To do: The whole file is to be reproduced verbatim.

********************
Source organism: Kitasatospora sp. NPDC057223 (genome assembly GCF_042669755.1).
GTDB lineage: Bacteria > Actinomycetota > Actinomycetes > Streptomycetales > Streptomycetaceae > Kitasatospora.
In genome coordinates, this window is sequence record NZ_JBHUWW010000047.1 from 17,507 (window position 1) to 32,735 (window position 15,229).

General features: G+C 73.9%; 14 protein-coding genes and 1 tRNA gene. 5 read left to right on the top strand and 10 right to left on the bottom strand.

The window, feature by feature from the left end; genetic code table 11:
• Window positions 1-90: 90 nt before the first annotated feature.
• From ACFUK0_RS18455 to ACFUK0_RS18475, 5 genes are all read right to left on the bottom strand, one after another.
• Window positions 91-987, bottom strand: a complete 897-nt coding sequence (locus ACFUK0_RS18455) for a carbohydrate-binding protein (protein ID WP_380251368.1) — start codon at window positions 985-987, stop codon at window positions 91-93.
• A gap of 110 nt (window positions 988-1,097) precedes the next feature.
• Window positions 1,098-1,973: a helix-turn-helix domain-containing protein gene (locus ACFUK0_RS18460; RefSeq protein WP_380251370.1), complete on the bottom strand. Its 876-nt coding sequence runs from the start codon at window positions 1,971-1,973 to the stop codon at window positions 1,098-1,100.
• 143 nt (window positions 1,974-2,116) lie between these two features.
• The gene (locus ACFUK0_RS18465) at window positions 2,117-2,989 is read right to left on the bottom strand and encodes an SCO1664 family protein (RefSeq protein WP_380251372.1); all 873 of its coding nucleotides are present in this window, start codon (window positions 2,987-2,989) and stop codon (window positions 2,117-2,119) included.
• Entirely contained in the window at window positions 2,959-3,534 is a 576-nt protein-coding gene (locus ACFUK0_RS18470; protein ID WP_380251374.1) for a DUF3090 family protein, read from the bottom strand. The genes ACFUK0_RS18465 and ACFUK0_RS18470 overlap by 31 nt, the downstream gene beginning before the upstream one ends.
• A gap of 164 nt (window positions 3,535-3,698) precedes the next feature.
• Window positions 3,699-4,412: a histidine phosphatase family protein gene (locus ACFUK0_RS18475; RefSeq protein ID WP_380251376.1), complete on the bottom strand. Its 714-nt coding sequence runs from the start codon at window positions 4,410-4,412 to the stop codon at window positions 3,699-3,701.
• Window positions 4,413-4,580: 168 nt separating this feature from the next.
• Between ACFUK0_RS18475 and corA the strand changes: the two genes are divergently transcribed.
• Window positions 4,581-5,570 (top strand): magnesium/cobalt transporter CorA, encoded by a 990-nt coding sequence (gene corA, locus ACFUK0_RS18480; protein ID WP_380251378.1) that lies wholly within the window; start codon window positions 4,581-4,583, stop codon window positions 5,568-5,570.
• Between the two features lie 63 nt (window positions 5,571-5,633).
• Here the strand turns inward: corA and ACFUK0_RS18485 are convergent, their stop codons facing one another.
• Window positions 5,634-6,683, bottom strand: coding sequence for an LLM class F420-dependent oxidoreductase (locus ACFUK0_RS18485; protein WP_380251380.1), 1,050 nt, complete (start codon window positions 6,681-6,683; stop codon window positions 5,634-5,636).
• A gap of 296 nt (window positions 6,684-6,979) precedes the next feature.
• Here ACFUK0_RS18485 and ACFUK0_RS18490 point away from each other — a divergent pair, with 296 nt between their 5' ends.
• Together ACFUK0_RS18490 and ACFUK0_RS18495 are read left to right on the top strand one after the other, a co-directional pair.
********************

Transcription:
Source organism: Kitasatospora sp. NPDC057223 (genome assembly GCF_042669755.1).
GTDB lineage: Bacteria > Actinomycetota > Actinomycetes > Streptomycetales > Streptomycetaceae > Kitasatospora.
In genome coordinates, this window is sequence record NZ_JBHUWW010000047.1 from 17,507 (window position 1) to 32,735 (window position 15,229).

General features: G+C 73.9%; 14 protein-coding genes and 1 tRNA gene. 5 read left to right on the top strand and 10 right to left on the bottom strand.

The window, feature by feature from the left end; genetic code table 11:
• Window positions 1-90: 90 nt before the first annotated feature.
• From ACFUK0_RS18455 to ACFUK0_RS18475, 5 genes are all read right to left on the bottom strand, one after another.
• Window positions 91-987, bottom strand: a complete 897-nt coding sequence (locus ACFUK0_RS18455) for a carbohydrate-binding protein (protein ID WP_380251368.1) — start codon at window positions 985-987, stop codon at window positions 91-93.
• A gap of 110 nt (window positions 988-1,097) precedes the next feature.
• Window positions 1,098-1,973: a helix-turn-helix domain-containing protein gene (locus ACFUK0_RS18460; RefSeq protein WP_380251370.1), complete on the bottom strand. Its 876-nt coding sequence runs from the start codon at window positions 1,971-1,973 to the stop codon at window positions 1,098-1,100.
• 143 nt (window positions 1,974-2,116) lie between these two features.
• The gene (locus ACFUK0_RS18465) at window positions 2,117-2,989 is read right to left on the bottom strand and encodes an SCO1664 family protein (RefSeq protein WP_380251372.1); all 873 of its coding nucleotides are present in this window, start codon (window positions 2,987-2,989) and stop codon (window positions 2,117-2,119) included.
• Entirely contained in the window at window positions 2,959-3,534 is a 576-nt protein-coding gene (locus ACFUK0_RS18470; protein ID WP_380251374.1) for a DUF3090 family protein, read from the bottom strand. The genes ACFUK0_RS18465 and ACFUK0_RS18470 overlap by 31 nt, the downstream gene beginning before the upstream one ends.
• A gap of 164 nt (window positions 3,535-3,698) precedes the next feature.
• Window positions 3,699-4,412: a histidine phosphatase family protein gene (locus ACFUK0_RS18475; RefSeq protein ID WP_380251376.1), complete on the bottom strand. Its 714-nt coding sequence runs from the start codon at window positions 4,410-4,412 to the stop codon at window positions 3,699-3,701.
• Window positions 4,413-4,580: 168 nt separating this feature from the next.
• Between ACFUK0_RS18475 and corA the strand changes: the two genes are divergently transcribed.
• Window positions 4,581-5,570 (top strand): magnesium/cobalt transporter CorA, encoded by a 990-nt coding sequence (gene corA, locus ACFUK0_RS18480; protein ID WP_380251378.1) that lies wholly within the window; start codon window positions 4,581-4,583, stop codon window positions 5,568-5,570.
• Between the two features lie 63 nt (window positions 5,571-5,633).
• Here the strand turns inward: corA and ACFUK0_RS18485 are convergent, their stop codons facing one another.
• Window positions 5,634-6,683, bottom strand: coding sequence for an LLM class F420-dependent oxidoreductase (locus ACFUK0_RS18485; protein WP_380251380.1), 1,050 nt, complete (start codon window positions 6,681-6,683; stop codon window positions 5,634-5,636).
• A gap of 296 nt (window positions 6,684-6,979) precedes the next feature.
• Here ACFUK0_RS18485 and ACFUK0_RS18490 point away from each other — a divergent pair, with 296 nt between their 5' ends.
• Together ACFUK0_RS18490 and ACFUK0_RS18495 are read left to right on the top strand one after the other, a co-directional pair.